The solution is NOT another diet

So its been awhile since I’ve written, I’ve had a million and a half things going on, including an exciting move and job change, amongst other things. But with the New Year upon us and resolutions in full effect, I’m feeling it very necessary to write this post.

Your solution for happiness is NOT another diet. It’s not another fad, or cleanse, or diet pill, or Dr. Oz miracle product or any other promise of rapid weight loss and a “new you.”

In my experience, this is one of the hardest concepts to truly internalize. We all want the quick fix, because we believe that weight loss will be the key to our happiness. The paradox is, in order to truly be happy and healthy we must already accept ourselves. If you are unhappy, weight loss in and of itself will NOT bring happiness.

In other words, if you’re dieting or exercising to lose weight because you hate your body and you believe that when you finally lose weight THEN you will be happy, you will not get the outcomes you’re looking for. It does NOT work that way. In order to become healthy you need to focus on being happy NOW.

You must learn to disassociate weight and food from your self esteem and happiness. Find worth within yourself regardless of your weight and regardless of what food you choose to eat and believe in that worth with all your heart.

So how do we go about doing that? I think one of the first steps is to let go of the dieting mentality. The fact is: Diets fail. And in turn they have this way of making people feel like they’ve failed. People do not fail, diets fail.

One of the inherent flaws in the concept of diets is the “on or off” mentality. We’re either “on” the diet or we’re “off.” When we’re on, we’re severely restrictive with food choices, to a point where it becomes impossible to maintain. Many of us start out with good intentions and strong wills but we have the unrealistic expectation that this level of restrictive eating is maintainable. And then we quickly find out, it is not. And then we go “off” the diet, and boy do we go off. Typically we go “off” out diets and head straight for the opposite extreme, binge eating and consuming large amounts of foods we would not even normally consume, just because we’re “off” the diet and we can. And then any weight loss achieved with the initial restrictive period is usually gained back and then some. And then the cycle starts over.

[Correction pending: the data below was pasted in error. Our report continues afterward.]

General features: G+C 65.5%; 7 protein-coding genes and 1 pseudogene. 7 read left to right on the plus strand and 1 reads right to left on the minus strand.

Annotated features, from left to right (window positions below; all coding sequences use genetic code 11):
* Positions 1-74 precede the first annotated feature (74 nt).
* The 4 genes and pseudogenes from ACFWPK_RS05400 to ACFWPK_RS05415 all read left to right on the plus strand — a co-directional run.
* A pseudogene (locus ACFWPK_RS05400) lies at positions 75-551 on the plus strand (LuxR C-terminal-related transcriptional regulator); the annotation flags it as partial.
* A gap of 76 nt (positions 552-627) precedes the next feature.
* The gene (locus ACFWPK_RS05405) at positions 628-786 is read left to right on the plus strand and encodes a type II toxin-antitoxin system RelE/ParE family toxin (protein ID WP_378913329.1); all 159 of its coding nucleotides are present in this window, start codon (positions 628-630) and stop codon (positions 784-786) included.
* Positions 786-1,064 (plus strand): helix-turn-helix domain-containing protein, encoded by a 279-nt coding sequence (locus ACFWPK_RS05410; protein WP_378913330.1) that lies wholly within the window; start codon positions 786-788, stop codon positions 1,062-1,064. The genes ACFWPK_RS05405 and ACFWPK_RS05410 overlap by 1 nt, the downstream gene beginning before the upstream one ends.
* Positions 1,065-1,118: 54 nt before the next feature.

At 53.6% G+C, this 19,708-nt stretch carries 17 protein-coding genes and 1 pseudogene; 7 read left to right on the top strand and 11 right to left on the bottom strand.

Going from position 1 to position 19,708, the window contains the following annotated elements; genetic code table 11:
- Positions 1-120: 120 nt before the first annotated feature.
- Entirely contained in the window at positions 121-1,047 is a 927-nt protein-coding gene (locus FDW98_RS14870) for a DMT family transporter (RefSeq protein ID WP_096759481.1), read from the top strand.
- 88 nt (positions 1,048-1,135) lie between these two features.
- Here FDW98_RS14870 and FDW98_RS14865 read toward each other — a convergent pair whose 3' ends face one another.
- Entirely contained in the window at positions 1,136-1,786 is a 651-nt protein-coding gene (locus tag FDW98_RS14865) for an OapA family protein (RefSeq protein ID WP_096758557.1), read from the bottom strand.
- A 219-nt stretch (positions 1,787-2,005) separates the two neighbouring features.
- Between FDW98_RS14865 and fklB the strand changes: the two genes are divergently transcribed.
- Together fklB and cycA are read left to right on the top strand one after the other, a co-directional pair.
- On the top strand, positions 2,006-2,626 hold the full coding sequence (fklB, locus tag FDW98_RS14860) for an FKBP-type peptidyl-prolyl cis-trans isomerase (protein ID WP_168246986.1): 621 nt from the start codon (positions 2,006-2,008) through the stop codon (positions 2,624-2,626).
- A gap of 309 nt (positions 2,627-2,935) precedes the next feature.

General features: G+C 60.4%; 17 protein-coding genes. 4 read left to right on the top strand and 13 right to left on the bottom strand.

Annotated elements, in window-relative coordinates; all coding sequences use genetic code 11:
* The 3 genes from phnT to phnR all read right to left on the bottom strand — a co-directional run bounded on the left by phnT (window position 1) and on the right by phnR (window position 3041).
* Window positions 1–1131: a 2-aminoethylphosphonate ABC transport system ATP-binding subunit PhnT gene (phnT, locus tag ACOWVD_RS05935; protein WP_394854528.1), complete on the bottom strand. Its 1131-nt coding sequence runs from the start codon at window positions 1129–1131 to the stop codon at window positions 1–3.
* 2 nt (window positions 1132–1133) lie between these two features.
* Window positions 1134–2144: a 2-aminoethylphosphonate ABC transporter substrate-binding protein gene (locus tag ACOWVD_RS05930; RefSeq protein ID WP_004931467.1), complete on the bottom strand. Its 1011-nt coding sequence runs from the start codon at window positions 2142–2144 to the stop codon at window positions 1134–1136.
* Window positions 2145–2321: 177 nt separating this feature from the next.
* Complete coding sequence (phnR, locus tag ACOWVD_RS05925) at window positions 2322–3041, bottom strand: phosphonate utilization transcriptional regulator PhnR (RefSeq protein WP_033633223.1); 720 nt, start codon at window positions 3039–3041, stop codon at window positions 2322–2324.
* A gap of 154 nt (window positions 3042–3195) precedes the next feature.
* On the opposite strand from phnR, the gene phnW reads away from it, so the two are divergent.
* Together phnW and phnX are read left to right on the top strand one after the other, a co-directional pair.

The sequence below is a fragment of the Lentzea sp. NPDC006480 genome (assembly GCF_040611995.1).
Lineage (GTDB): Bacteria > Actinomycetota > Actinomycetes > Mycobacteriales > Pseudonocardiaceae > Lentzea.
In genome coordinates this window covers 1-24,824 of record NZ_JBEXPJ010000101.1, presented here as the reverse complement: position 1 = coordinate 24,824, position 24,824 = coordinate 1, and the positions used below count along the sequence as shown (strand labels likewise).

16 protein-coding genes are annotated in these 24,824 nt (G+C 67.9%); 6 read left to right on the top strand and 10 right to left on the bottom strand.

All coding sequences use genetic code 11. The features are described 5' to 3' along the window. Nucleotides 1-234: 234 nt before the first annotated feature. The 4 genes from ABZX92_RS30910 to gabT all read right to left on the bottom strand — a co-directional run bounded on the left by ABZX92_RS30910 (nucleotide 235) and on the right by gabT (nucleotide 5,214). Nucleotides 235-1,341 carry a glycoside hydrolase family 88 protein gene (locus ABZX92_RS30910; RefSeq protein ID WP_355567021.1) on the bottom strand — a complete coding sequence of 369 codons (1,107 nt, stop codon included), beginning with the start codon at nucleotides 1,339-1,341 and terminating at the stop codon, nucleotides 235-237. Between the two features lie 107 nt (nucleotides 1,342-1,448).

I myself am guilty of planning shows (fitness competition) in an effort to force myself to diet to get back into what I considered acceptable shape for the fitness industry. I was one of those competitors that dieted 100% strictly for weeks and months on end, only to rebound pretty significantly in a short amount of time following my competition season. This would lead to very poor self image and of course, the inevitable plan to start dieting again. And unfortunately, I was very competitive, and would end up taking it to the extreme again to get in shape for the next show. And the cycle would continue.

Its only more recently that I’ve realized how destructive this behavior is. And the mentality is really no different than the yo-yo dieter.

So no dieting. But then you may ask, so how do I lose weight/get in shape/get healthy? First of all, let me start by saying weight loss does not equate to health (nor happiness, as I’ve mentioned above) but I’ll save that for another post.